I’ve made a bad habit of documenting most, if not all, of the beer I’ve drank over my lifetime (see writer, technical). It started with a Microsoft Access database that went nowhere, even after paying someone to input tons of bottle information. After a house move where I angered friends who helped move 27 cases of empty bottles, and moving in with someone who had zero interest in keeping them around, I started photographing the bottles and getting rid of them. I believe there’s somewhere between 650-850 beers cataloged, but not in one meaningful way — yet. Continue reading 135 Different Beers in a Year, 135 Different Beers…→
A few photos I took at this year’s race at Lime Rock, CT. Despite (because of?) zero phone service, this is one of the best and most relaxing places to see a race, ever. Lime Rock Park is in a beautiful valley where spectators sit on grassy hills to watch the race. You can bring your own food and drink, and they even have a full-service tent from the Harpoon Brewery in Mass.
I often get frustrated when people ask in technical communication forums and email lists what are the “current trends in help”. Why limit help to such a small, self-enclosed space, when we have an incredible wealth of knowledge that is current and also contains what users want: the Web.
There’s really no reason that help has to look like traditional “help”, and not like a web site, especially since framesets, the “technology” that creates the tri-pane TOC/content/navigation most help authors are familiar with, went out of style in, oh, 1999. MadCap is finally taking the lead here with frameset-less output, though I suspect Adobe’s RoboHelp isn’t far behind.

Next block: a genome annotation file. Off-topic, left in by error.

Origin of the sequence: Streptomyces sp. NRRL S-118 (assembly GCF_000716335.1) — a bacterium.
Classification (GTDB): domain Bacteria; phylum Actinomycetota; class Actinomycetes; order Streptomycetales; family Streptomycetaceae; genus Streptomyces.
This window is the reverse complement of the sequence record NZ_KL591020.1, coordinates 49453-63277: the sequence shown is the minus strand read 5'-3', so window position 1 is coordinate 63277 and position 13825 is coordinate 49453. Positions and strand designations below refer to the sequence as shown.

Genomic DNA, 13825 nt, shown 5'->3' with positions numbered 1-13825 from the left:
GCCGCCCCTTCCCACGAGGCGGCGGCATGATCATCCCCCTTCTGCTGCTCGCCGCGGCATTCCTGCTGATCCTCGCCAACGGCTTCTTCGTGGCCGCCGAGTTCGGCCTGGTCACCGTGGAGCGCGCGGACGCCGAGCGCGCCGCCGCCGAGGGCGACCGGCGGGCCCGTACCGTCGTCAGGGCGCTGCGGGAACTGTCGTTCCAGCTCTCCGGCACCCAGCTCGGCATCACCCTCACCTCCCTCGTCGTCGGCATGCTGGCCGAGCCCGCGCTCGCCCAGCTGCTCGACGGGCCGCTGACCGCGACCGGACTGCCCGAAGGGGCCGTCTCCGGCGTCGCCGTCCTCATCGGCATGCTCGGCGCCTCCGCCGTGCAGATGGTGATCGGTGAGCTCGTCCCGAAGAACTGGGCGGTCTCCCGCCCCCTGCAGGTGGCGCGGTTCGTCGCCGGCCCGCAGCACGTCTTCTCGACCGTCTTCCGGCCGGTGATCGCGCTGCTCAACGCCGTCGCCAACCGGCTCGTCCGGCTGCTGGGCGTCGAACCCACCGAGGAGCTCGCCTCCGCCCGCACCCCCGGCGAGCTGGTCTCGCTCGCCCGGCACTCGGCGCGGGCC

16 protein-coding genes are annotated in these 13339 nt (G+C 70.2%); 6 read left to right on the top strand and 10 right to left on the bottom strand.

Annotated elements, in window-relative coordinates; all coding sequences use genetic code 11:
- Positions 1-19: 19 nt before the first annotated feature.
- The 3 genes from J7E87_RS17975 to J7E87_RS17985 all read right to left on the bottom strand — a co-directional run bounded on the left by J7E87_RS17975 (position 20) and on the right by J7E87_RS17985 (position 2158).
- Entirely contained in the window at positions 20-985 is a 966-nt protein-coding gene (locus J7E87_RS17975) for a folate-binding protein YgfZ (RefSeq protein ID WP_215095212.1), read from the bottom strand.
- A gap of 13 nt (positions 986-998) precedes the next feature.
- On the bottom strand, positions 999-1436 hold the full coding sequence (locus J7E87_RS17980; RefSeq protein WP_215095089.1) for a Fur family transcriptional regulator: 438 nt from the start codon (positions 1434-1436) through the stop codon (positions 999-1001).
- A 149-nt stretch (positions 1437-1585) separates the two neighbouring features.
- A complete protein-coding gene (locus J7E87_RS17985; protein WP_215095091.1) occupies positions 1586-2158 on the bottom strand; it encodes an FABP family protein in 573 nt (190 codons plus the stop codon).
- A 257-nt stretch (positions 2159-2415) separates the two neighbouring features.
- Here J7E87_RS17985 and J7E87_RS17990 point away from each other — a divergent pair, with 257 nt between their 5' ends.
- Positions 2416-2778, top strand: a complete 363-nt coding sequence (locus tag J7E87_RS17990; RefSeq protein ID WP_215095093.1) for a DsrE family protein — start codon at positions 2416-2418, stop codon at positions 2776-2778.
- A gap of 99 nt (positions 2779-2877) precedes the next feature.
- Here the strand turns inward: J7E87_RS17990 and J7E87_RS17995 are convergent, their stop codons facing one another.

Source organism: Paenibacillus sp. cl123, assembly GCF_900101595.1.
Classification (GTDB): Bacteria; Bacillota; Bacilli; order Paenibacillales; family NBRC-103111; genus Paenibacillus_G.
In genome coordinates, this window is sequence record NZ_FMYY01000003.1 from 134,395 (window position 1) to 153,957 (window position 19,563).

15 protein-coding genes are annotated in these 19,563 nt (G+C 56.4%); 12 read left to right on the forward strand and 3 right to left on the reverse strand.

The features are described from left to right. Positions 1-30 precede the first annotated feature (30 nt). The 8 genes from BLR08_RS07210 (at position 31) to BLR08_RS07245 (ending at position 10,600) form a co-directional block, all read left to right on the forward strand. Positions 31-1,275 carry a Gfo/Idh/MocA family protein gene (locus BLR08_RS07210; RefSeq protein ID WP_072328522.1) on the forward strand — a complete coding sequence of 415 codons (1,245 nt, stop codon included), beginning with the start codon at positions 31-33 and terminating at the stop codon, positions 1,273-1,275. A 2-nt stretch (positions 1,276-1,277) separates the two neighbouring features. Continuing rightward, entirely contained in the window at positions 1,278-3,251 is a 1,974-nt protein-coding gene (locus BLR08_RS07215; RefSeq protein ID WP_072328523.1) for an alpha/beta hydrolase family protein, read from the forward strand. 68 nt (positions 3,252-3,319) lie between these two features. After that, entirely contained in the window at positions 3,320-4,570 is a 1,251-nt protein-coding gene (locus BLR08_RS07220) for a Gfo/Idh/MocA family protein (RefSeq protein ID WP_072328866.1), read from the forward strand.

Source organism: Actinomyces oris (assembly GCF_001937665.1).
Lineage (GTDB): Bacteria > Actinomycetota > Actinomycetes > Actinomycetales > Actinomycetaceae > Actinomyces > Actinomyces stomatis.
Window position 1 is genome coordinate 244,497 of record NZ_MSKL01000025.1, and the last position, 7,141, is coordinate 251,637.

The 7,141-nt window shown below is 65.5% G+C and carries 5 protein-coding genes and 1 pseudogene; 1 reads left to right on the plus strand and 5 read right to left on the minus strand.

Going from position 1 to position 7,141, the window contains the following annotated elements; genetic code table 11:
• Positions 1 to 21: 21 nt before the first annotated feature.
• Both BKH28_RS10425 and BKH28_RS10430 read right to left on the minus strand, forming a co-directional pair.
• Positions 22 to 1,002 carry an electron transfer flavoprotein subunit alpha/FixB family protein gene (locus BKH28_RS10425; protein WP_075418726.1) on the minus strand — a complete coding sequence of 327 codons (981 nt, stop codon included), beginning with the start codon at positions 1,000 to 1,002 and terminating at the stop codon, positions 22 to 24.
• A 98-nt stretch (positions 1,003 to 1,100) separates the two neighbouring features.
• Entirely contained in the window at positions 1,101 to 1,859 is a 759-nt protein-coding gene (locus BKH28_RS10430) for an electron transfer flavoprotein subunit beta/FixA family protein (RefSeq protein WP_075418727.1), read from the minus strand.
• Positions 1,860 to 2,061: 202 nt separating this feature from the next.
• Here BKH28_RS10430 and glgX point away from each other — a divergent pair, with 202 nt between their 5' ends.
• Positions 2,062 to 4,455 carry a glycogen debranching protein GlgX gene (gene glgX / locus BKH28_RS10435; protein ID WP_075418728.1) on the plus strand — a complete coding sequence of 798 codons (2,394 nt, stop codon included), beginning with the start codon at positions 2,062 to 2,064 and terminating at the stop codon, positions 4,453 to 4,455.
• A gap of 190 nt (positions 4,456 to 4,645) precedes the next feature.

“Win tickets to the Honda Grand Prix of St. Pete”, the tweet said. Take a screen shot of the TrueCar Web site and “be creative”. IndyCar driver and British hottie Katherine Legge will choose a winner.
Right up my alley, I thought. I love IndyCar, I love being creative, I love Photoshop, and I’d sure like to meet IndyCar driver and British hottie Katherine Legge (note: both Katherine and I are engaged, presumably to other people). The last time I saw her race in person was 2007 at Road America, the year after she had a horrifying crash at the same track. After that, she raced in German touring cars for three years, then spent most of last year trying to get an IndyCar ride.
Thankfully, TrueCar’s site design is incredibly simple – Big main picture, tagline, and testimonials – leaving lots of room to… be creative. My first thought before I even saw the site was to base my concept around IndyCar, and the idea gained traction with the testimonial on the bottom from “Michael C. “.
So I opened up Photoshop, pasted in the screen shot (a technical term. No, really.), and off I went.